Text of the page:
in any case, figuring out the nature of the intermediate forms in the timn transitions is a crucial task. i've no definitive answers yet, so let's keep thinking about this. -- david

Tom Haskins said...

Thanks for continuing this conversation.
I meant something other than "hierarchical interests" when I mentioned the contamination of tribal forms. I was referring to the common confusion you repeatedly clear up re: failed states vs. failed tribes, clashes of civilizations vs tribal feuds or religiosity vs. tribalism. In those instances, your TIMN analysis needs to enforce purist, binary categories. When actors are confusing T and I, they may be mistaken about the differences between those societal forms and your corrective input is valuable.

There are other instances where actors are not confusing or contaminating the pure societal forms. Rather, they are exploring the complexity of multiform societies and the transitional forms between stages of societal evolution. In other words they may be trying to frame their evidence of mixed communal and hierarchical dynamics as a "T+I bi-form societal combined with regressive tendencies to -T" or as a "T monoform society with proto +I forms emerging". They are exploring process variables of transition, change, evolution and emergence, rather than classification scheme to correctly identify a current state of affairs. They are shifting the narrative from forms to processes and this may be a welcomed occurrence.

David Ronfeldt said...

tom -- if i understand your point better this time, it’s focused more on process than on structure. while neither of us ignores structure or process, my emphasis for TIMN has been on structure, yours on process.

i’d try out the following idea: for TIMN to succeed, at best, the forms must give rise eventuallly to distinct realms where only one form dominates. but along the way, the more successful processes behind the formation of each realm may involve combinations of the forms. i dunno for sure, but in a way, that’s reflected in an earlier notion i posited that the advocates of each form are often quite tribal at first.

somehwhat apropos all this, i’d point out to you a blog about “network weaving” whose recent posts might be of particular interest you and your blog (if you don’t already know about it):

it departs from a broader concept of networks than i use in TIMN. but it offers a lot in the way of understanding network processes. -- onward, david

Tom Haskins said...

I've followed network weaving sporadically for several years. Something has always felt "off" to me about their approach until I looked at their latest "relational grammar" of Infancy-Childhood-Adolescence-Adulthood. (Thanks for bringing it to my attention!) I now see some of how I disagree with their premises. In my own relational grammars, there is a final Interdependence Phase after Independence that I equate with the Network phase of TIMN. In their terms, I combine Infancy and Childhood into "Dependence" and match up Adolescence with "Counter-dependence". Their omission of Interdependence and their discernment of differences between Infancy and Childhood are very telling within my frames of reference. There are two instances where this outlook would b congruent: in Biform societies with no market or network or through the Institutional lens in Bi, Tri or Quadriform societies. In those instances, I'd expect a parental viewpoint toward others to dominate. Institutions embody that protective/nurturing premise and enable those it employs and serves to maintain their dependencies on the institution. Thus the dependency is not an isolated trait of those who are "not yet independent", it's a co-created phenomena with cyclical dynamics between those who "are" dependent and those who "frame them" as dependent.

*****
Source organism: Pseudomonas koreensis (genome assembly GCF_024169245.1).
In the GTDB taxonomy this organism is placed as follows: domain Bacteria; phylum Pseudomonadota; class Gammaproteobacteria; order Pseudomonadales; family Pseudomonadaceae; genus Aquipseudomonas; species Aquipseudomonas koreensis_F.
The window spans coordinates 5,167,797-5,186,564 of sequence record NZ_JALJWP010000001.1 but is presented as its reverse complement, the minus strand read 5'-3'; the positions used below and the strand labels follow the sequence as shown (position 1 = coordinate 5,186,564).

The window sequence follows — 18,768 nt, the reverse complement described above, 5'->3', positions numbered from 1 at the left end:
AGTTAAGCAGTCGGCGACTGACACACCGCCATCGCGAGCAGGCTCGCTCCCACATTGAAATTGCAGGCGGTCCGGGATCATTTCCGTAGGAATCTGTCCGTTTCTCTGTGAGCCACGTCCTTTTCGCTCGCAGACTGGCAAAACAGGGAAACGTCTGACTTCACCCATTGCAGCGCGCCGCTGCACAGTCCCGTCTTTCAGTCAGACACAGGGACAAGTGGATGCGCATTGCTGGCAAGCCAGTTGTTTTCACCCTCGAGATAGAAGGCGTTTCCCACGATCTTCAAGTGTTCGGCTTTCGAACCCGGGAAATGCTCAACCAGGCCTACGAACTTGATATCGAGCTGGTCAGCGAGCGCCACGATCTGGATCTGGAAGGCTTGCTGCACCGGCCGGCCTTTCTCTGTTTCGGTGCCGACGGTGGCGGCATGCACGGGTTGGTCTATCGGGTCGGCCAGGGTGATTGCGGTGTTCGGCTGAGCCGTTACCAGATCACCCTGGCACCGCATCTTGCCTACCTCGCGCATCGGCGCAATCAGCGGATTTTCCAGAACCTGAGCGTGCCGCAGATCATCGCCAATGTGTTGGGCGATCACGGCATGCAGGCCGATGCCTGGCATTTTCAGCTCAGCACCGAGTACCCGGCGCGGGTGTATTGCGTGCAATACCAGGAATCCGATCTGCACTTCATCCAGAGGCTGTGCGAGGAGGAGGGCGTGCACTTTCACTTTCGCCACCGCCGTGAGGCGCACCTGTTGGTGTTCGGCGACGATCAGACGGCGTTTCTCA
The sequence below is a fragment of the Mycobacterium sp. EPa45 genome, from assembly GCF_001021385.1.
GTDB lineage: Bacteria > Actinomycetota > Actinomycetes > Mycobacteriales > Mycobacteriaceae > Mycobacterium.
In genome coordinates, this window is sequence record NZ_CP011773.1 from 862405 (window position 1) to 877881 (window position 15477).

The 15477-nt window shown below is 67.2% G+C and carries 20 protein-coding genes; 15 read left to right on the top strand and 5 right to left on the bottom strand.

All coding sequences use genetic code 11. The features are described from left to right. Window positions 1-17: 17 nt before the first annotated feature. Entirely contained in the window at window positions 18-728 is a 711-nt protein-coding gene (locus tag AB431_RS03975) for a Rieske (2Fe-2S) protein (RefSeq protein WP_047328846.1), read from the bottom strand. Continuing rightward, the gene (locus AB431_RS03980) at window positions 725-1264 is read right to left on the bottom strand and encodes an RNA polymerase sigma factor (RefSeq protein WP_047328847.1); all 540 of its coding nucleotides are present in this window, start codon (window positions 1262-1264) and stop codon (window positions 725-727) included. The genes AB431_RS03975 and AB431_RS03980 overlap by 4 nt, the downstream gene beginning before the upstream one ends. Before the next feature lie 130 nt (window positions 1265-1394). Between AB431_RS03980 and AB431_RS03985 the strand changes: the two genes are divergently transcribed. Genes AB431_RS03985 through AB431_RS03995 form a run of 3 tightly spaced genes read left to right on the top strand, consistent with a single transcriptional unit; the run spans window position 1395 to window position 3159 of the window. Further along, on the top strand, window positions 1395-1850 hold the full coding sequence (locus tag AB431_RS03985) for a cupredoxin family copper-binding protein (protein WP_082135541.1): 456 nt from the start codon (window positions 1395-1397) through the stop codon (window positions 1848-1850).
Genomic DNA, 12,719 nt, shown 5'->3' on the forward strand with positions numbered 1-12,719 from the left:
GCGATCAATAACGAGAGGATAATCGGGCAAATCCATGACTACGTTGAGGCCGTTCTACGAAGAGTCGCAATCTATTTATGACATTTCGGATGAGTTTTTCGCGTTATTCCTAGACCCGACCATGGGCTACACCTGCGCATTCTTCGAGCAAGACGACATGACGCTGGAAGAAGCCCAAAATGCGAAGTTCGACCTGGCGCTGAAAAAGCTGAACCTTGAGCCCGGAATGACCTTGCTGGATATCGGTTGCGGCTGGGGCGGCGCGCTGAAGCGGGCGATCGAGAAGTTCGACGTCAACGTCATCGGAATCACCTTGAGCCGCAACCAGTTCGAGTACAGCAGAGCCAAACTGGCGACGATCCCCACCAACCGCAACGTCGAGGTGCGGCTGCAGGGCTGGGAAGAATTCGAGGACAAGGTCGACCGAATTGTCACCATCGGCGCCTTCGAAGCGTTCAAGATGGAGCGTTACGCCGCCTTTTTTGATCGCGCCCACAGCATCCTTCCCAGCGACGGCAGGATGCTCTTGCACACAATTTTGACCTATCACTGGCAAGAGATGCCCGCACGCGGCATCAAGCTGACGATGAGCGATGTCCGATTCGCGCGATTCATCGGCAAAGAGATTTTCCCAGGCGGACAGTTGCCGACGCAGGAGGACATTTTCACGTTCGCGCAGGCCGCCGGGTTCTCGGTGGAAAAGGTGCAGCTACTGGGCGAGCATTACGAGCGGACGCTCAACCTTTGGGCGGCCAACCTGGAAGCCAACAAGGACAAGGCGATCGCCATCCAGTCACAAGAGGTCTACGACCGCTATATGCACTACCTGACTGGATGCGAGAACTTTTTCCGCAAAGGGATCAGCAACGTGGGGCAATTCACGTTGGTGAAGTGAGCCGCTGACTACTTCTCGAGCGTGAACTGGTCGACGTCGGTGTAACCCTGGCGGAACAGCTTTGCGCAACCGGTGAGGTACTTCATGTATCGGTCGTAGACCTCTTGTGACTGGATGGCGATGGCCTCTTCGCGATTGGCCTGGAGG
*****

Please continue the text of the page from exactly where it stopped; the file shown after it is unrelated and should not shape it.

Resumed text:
This is not how "relational grammars" look through Market or Network lenses (at least, according to me). Counter-dependence is a powerful force for change, evolution and innovation at every phase. I suspect that Institutions form by breaking the cultural dependency on Tribes to provide order, continuity and a sense of belonging. Likewise Markets form by breaking their economic dependency on Institutions to plan production, distribute outputs and allocate scarce resources. Finally Networks form in defiance of Market controls over competition, property and distribution channels. Thus I share your insight about "successful processes behind the formation of each realm", starting with this argument for "pervasive counter-dependence". Similar arguments could be made for pervasive Dependence and for Independence behind each evolutionary stage.

This suspect there are many differences between the emergence of a market economy in countries with state controlled production and the emergence of specific markets, as in a market for heavy equipment repair services, equipment, expertise -- once there are markets for the equipment itself and uses of the equipment by other enterprises.


David Ronfeldt said...

thanks for adding that, tom.

re your final parag, eventually i hope to do a chapter about the market form. but it won't be anytime soon . . .